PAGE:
Claim to Fame: The Duck Creek Aqueduct, a 71-foot span, is the oldest wooden covered aqueduct in the country.
"The Whitewater Canal ... gave new life to the towns, extended commerce, and improved social conditions. It educated the people and fitted them for greater achievements when the era of railways came...[it] contributed largely to the welfare and happiness of the people."
- Lee Ault, Educator The Whitewater Canal, 1900
The significance of the 15-mile Whitewater Canal was not in its ability to create a profit, but rather its effect on the economic growth of the Whitewater River Valley, considered the gateway to the interior of Indiana. Before the canal, travel was challenging. Most waterways in Indiana were only navigable by canoe, and the alternative - horse and wagon - was difficult, slow and expensive.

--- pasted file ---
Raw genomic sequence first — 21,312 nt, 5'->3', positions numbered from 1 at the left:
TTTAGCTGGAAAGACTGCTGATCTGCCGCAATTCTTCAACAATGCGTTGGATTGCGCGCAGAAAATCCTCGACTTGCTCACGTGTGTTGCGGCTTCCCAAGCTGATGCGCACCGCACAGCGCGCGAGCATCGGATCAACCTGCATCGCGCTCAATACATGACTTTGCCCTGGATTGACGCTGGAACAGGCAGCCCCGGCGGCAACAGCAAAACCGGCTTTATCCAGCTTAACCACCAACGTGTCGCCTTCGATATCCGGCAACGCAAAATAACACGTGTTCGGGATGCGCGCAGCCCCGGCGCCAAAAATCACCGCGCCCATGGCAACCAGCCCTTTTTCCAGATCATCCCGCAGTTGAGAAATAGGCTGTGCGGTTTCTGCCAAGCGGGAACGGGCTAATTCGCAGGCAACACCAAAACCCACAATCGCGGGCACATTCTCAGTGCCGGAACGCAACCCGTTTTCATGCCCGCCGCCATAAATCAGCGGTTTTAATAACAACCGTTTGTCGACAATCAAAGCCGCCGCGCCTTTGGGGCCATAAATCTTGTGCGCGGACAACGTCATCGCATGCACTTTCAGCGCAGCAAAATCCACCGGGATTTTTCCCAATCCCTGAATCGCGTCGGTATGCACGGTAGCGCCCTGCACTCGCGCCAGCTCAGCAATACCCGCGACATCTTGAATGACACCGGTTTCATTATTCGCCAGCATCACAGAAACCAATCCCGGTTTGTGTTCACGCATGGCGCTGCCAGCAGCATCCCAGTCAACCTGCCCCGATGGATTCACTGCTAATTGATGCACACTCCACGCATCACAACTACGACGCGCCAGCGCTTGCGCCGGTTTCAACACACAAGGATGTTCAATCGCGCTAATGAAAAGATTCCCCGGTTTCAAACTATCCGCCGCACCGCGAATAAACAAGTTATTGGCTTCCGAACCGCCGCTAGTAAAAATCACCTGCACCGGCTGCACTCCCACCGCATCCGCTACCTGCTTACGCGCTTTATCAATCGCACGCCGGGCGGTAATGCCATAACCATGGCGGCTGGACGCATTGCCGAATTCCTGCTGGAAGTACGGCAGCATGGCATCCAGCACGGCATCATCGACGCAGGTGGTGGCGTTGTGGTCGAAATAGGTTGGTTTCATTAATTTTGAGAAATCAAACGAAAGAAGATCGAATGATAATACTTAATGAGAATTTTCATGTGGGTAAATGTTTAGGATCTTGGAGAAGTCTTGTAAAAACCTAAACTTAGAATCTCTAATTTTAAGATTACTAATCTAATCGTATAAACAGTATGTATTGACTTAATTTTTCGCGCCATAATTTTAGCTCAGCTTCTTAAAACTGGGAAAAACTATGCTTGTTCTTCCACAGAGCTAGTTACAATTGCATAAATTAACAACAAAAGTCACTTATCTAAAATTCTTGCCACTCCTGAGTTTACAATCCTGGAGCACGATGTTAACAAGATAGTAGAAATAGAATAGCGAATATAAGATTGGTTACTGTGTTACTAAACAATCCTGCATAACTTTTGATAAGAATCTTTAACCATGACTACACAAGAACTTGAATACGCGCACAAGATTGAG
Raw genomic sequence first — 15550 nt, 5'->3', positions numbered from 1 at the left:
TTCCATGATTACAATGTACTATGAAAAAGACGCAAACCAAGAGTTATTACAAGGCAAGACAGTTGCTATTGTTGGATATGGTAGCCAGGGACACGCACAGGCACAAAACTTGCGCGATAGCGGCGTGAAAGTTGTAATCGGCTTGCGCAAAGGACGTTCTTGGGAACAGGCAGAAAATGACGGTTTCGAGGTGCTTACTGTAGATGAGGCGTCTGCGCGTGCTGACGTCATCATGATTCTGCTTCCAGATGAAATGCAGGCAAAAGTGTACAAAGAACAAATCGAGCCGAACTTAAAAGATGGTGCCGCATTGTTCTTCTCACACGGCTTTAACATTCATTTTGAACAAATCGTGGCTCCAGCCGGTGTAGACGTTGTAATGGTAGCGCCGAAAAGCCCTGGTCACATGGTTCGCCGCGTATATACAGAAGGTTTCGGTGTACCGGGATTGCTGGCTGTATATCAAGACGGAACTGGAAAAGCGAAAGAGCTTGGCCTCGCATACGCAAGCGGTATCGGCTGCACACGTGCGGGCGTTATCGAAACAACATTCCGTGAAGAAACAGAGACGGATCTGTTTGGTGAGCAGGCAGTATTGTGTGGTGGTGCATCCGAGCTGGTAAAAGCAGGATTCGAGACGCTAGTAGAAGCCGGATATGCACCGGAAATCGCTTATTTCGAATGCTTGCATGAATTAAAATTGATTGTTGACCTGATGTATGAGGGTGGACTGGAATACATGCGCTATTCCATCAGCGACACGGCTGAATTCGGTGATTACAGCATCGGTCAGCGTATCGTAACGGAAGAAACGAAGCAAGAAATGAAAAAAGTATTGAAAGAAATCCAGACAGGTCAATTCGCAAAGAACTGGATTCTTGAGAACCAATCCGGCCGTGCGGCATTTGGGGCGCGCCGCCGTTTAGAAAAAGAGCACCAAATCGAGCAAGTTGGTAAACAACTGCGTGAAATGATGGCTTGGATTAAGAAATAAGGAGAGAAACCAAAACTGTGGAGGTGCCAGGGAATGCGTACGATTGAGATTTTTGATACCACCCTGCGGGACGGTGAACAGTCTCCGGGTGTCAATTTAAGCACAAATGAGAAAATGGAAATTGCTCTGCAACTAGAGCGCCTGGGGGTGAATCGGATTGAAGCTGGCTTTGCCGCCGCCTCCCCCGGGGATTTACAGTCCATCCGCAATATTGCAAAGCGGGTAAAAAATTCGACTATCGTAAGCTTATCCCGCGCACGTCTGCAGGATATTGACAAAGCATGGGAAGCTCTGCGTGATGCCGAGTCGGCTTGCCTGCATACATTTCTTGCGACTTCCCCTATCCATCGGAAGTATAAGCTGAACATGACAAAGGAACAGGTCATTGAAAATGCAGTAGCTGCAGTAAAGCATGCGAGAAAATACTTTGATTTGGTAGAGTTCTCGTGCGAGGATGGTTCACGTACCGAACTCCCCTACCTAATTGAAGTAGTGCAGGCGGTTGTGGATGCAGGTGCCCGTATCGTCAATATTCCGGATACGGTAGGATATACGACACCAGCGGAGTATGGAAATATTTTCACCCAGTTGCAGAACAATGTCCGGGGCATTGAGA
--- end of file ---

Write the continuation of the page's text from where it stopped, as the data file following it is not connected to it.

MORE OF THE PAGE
One of the notable features along the canal is the 71-foot Duck Creek Aqueduct, the oldest covered wooden aqueduct in the U.S. The original aqueduct was an open trough that washed away in the flood of 1847. Instead of rebuilding all of the destroyed portions, the builder ingeniously acquired a covered bridge in its early stages of construction and adapted it to replace the open trough.
While both the canal and aqueduct were eventually abandoned, the State of Indiana restored them for recreational use in 1948. The area subsequently became the Whitewater Canal State Park.